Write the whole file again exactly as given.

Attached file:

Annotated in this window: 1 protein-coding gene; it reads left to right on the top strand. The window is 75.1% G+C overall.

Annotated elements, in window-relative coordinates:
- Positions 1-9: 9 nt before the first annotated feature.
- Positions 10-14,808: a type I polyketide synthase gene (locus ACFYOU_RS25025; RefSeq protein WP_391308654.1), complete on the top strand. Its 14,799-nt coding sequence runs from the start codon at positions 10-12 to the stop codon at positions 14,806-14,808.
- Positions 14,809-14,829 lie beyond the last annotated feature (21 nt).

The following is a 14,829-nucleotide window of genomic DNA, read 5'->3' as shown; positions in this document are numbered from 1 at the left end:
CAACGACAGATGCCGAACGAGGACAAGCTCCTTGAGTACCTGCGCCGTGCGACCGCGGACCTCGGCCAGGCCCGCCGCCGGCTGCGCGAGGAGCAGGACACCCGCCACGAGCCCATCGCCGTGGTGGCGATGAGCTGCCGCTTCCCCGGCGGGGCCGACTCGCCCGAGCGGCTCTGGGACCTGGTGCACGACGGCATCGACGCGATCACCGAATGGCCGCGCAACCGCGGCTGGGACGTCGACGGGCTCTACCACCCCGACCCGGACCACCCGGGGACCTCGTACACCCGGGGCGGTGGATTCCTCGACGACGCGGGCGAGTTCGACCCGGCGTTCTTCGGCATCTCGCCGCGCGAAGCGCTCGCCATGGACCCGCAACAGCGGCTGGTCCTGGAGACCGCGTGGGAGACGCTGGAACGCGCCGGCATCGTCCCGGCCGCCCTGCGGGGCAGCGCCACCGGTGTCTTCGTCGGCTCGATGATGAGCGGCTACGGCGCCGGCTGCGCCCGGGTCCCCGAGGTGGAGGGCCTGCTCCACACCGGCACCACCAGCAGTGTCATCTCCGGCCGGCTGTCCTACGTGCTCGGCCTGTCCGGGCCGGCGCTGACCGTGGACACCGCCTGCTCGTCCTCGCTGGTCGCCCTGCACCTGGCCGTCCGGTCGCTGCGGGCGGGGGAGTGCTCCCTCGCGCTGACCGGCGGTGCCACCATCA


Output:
Annotated in this window: 1 protein-coding gene; it reads left to right on the top strand. The window is 75.1% G+C overall.

Annotated elements, in window-relative coordinates:
- Positions 1-9: 9 nt before the first annotated feature.
- Positions 10-14,808: a type I polyketide synthase gene (locus ACFYOU_RS25025; RefSeq protein WP_391308654.1), complete on the top strand. Its 14,799-nt coding sequence runs from the start codon at positions 10-12 to the stop codon at positions 14,806-14,808.
- Positions 14,809-14,829 lie beyond the last annotated feature (21 nt).

The following is a 14,829-nucleotide window of genomic DNA, read 5'->3' as shown; positions in this document are numbered from 1 at the left end:
CAACGACAGATGCCGAACGAGGACAAGCTCCTTGAGTACCTGCGCCGTGCGACCGCGGACCTCGGCCAGGCCCGCCGCCGGCTGCGCGAGGAGCAGGACACCCGCCACGAGCCCATCGCCGTGGTGGCGATGAGCTGCCGCTTCCCCGGCGGGGCCGACTCGCCCGAGCGGCTCTGGGACCTGGTGCACGACGGCATCGACGCGATCACCGAATGGCCGCGCAACCGCGGCTGGGACGTCGACGGGCTCTACCACCCCGACCCGGACCACCCGGGGACCTCGTACACCCGGGGCGGTGGATTCCTCGACGACGCGGGCGAGTTCGACCCGGCGTTCTTCGGCATCTCGCCGCGCGAAGCGCTCGCCATGGACCCGCAACAGCGGCTGGTCCTGGAGACCGCGTGGGAGACGCTGGAACGCGCCGGCATCGTCCCGGCCGCCCTGCGGGGCAGCGCCACCGGTGTCTTCGTCGGCTCGATGATGAGCGGCTACGGCGCCGGCTGCGCCCGGGTCCCCGAGGTGGAGGGCCTGCTCCACACCGGCACCACCAGCAGTGTCATCTCCGGCCGGCTGTCCTACGTGCTCGGCCTGTCCGGGCCGGCGCTGACCGTGGACACCGCCTGCTCGTCCTCGCTGGTCGCCCTGCACCTGGCCGTCCGGTCGCTGCGGGCGGGGGAGTGCTCCCTCGCGCTGACCGGCGGTGCCACCATCA